Under the Hood of DGX-1, DGX-2 and A100


DGX is a line of servers and workstations built by NVIDIA, which can run large, demanding machine learning and deep learning workloads on GPUs. DGX provides a massive amount of computing power—between 1-5 PetaFLOPS in one DGX system. It also provides advanced technology for interlinking GPUs and enabling massive parallelization across thousands of GPU cores.

Beyond the powerful hardware they provide, DGX systems come out of the box with an optimized operating system and a complete pre-integrated environment for running deep learning projects. They provide a containerized software architecture that lets data scientists easily deploy the deep learning frameworks and management tools they need with minimal setup or configuration.

Related content: read our guide to NVIDIA A100 GPUs

In this article, you will learn:

NVIDIA DGX-1—First Generation DGX Server

NVIDIA DGX-1 is an integrated deep learning workstation with a large computing capacity, which can be used to run demanding deep learning workloads. It provides GPU computing power of 1 PetaFLOPS (1 quadrillion floating-point operations per second).

It provides the following hardware features:

GPUs 8x NVIDIA Tesla V100
GPU Memory Total of 256 GB
CPU Dual 20 Core Intel Xeon E5-2698 v4 2.2GHz
CUDA Cores 40,960
Tensor Cores 5,120
Power 3500W
System RAM 512 GB 2133 MHz DDR4 RDIMM
Networking Dual 10 GB Ethernet
Operating System Canonical Ubuntu or Red Hat Enterprise Linux (RHEL)
Related content: read our guide to the best GPU for deep learning

Hardware Architecture

NVIDIA DGX-1 is built on a hardware architecture with several key components especially designed for large-scale deep learning workloads;

  • Physical enclosure—the DX-1 system takes up three rack units (3U), which include its eight GPUs, two CPUs, power, cooling, networking, and an SSD file system cache.
  • Hybrid cube-mesh NVLink network topology—NVLink is a high-bandwidth interconnect, making it possible for GPUs to communicate with each other with bandwidth of up to 300 GB/s (9x the speed of 3rd generation PCIe interconnects).  
  • Tesla V100 Page Migration Engine—this feature of the Tesla V100 GPU allows fast data sharing within the multi-GPU system, and between GPUs and system RAM.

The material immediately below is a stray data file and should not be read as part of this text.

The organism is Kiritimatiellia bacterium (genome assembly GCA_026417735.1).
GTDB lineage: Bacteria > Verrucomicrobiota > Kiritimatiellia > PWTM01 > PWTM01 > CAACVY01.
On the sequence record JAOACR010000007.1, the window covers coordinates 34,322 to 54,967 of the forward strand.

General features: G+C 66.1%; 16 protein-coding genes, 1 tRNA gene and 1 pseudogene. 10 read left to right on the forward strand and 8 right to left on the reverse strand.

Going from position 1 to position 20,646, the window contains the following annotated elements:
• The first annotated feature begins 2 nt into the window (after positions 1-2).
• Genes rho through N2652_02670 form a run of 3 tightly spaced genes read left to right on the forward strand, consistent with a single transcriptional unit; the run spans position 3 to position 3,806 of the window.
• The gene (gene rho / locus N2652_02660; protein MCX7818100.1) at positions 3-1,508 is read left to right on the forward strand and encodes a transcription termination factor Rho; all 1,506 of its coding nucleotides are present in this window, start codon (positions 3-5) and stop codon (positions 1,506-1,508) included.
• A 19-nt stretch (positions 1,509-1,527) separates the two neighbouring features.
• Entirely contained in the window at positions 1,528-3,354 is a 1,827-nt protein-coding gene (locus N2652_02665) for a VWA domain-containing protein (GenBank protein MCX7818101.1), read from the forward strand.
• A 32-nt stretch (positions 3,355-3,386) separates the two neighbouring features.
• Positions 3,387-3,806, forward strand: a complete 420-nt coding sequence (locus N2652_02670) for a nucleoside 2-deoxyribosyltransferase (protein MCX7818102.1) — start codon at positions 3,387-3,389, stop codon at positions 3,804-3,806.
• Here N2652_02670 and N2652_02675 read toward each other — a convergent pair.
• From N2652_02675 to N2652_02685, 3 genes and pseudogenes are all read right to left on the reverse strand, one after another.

• Multi-node capabilities—for clusters of DGX machines, DGX-1 provides fast InfiniBand networking and uses GPUDirect RDMA, which provides direct communication between NVIDIA GPUs and remote hosts.

Software Architecture

DGX-1 comes with pre-installed, pre-configured deep learning software, enabling practitioners to get up and running quickly.

The software architecture includes:

  • Optimized, minimal operating systems and drivers
  • Applications and SDKs needed for deep learning run in Docker
  • NGC Private Registry holds certified versions of all Docker images
  • Available containers include popular deep learning frameworks and the NVIDIA DIGITS application for training deep learning

Containers available for DGX-1 include:

  • Deep learning frameworks optimized to run on DGX
  • NVIDIA CUDA Toolkit
  • NVIDIA DIGITS which simplifies deep learning training with multi-GPU
  • Multiple third-party tools
  • Frameworks and tools are custom-tuned for high multi-GPU performance

The containerized architecture means that each deep learning framework runs separately, can have its own dependencies and different versions of core libraries. Users can easily deploy the frameworks or tools they need for development. NVIDIA is responsible for maintaining container images, and constantly updates them when new versions of frameworks are released.

Because all applications are managed as containers, the operating system stays clean, and NVIDIA can deliver operating system and driver updates without interference.

NVIDIA DGX-2—Second Generation DGX Server

The DGX-2 has a similar architecture to the DGX-1, but offers more computing power. With 16 Tesla V100 GPUs, it delivers 2 PetaFLOPS. According to NVIDIA, in a traditional x86 architecture, training ResNet-50 at the same speed as DGX-2 would require 300 servers with dual Intel Xeon Gold CPUs, which would cost more than $2.7 million.

Hardware features include:

GPUs 16x NVIDIA Tesla V100
GPU Memory Total of 512 GB
CPU Dual Intel Xeon Platinum 8168, 2.7GHz, 24 cores
CUDA Cores 81,920
Tensor Cores 10,240
Power 10,000W
System RAM 1.5 GB
Networking 8x 100 GB Ethernet
Operating System Canonical Ubuntu or Red Hat Enterprise Linux (RHEL)

NVIDIA DGX A100—Third Generation DGX Server

DGX A100 is NVIDIA's third generation dedicated AI system. It provides a massive 5 PetaFLOPS of computing power in one system.

There are two models of the A100, one with 320GB system RAM and the other with 640GB RAM. The following table summarizes the hardware features.

GPU Memory Depending on model:
  • 320GB
  • 640GB
Power 6,500MW
CPU 2x AMD Rome 7742, 128 cores, 2.25 GHz (boosts up to 3.4 GHz)
System Memory Depending on model:
  • 1TB
  • 2TB
Operating System Storage 2x 1.92TB M.2 NVME drive